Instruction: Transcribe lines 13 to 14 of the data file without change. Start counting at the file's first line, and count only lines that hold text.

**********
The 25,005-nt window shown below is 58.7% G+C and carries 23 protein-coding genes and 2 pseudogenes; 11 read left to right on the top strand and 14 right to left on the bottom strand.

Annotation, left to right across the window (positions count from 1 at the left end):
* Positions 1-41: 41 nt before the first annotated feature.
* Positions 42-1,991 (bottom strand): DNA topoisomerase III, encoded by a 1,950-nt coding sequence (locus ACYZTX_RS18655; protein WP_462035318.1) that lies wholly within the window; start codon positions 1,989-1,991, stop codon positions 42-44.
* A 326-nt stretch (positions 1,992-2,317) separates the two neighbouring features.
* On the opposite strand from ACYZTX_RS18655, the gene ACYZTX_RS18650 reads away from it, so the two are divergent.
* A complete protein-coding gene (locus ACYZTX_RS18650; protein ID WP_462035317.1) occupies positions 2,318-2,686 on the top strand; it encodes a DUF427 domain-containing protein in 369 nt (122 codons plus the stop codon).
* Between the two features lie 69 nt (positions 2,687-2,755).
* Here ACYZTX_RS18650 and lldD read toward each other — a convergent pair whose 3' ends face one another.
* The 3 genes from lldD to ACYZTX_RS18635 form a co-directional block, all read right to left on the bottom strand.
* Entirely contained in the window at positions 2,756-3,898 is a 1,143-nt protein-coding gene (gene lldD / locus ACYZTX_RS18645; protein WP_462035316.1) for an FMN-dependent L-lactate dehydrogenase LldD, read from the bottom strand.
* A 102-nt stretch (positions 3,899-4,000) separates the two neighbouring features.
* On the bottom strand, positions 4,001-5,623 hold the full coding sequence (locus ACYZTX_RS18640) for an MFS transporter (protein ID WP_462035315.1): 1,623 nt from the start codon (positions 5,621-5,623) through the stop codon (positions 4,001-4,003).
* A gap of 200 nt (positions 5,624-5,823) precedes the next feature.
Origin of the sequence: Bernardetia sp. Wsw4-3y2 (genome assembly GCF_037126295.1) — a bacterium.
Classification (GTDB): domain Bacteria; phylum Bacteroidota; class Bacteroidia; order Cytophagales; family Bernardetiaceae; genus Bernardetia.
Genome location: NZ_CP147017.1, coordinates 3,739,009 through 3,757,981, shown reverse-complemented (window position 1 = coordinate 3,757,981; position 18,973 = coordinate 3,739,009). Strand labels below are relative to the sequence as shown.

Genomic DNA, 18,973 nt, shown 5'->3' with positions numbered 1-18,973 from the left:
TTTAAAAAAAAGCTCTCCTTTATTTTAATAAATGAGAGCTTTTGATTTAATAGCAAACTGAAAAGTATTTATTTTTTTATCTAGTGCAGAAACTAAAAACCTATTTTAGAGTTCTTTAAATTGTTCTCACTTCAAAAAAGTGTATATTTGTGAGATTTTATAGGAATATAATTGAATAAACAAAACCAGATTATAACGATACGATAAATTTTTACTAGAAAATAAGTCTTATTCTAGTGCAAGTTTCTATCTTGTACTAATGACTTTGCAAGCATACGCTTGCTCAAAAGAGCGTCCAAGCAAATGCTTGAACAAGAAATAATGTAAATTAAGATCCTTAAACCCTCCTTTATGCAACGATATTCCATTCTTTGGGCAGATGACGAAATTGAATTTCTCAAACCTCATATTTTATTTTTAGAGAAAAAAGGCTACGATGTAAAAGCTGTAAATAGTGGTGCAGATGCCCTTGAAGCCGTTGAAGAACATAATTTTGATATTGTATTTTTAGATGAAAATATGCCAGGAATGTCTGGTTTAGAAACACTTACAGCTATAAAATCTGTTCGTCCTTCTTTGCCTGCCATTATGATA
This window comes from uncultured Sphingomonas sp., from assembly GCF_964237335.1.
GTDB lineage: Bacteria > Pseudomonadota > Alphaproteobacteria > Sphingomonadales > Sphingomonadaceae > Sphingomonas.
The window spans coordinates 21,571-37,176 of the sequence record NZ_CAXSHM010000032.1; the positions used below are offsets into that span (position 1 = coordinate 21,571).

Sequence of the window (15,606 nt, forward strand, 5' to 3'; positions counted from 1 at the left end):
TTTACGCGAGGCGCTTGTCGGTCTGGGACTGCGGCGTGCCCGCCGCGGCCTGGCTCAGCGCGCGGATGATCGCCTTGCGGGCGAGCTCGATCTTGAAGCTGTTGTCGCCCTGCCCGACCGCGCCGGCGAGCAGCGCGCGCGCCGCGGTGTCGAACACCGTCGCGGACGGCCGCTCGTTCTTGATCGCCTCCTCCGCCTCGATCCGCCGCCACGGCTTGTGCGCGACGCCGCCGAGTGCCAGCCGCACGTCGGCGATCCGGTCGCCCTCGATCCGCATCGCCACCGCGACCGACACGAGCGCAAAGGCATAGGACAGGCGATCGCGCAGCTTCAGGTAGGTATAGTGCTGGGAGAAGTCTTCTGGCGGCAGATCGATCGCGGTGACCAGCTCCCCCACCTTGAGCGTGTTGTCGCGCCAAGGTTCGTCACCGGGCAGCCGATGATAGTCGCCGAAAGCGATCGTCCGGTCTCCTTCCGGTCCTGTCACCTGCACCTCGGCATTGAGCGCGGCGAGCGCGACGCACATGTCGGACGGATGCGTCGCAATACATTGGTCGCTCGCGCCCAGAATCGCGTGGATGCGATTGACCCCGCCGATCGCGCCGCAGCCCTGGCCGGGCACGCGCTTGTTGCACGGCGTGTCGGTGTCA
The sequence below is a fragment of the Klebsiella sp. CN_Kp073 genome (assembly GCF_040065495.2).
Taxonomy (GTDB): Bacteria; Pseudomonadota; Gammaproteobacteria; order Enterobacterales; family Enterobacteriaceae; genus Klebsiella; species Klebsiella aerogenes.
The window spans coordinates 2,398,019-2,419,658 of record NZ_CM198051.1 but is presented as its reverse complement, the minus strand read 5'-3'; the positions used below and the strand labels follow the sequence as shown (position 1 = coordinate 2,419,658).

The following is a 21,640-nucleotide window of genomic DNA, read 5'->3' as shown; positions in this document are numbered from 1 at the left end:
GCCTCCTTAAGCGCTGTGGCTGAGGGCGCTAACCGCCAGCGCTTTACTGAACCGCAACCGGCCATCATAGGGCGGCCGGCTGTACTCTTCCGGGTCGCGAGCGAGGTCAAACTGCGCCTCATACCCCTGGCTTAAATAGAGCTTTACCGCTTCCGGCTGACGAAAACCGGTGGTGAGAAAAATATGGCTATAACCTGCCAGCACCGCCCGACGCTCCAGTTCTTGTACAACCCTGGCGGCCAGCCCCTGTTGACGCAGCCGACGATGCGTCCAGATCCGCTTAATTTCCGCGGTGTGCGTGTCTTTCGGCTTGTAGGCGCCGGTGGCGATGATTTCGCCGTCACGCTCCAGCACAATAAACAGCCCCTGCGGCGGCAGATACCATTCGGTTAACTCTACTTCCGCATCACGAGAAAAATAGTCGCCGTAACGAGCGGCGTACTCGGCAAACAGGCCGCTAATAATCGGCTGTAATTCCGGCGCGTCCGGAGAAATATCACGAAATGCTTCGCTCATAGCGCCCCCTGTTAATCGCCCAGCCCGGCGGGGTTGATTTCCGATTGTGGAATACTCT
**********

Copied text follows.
* On the bottom strand, positions 4,001-5,623 hold the full coding sequence (locus ACYZTX_RS18640) for an MFS transporter (protein ID WP_462035315.1): 1,623 nt from the start codon (positions 5,621-5,623) through the stop codon (positions 4,001-4,003).
* A gap of 200 nt (positions 5,624-5,823) precedes the next feature.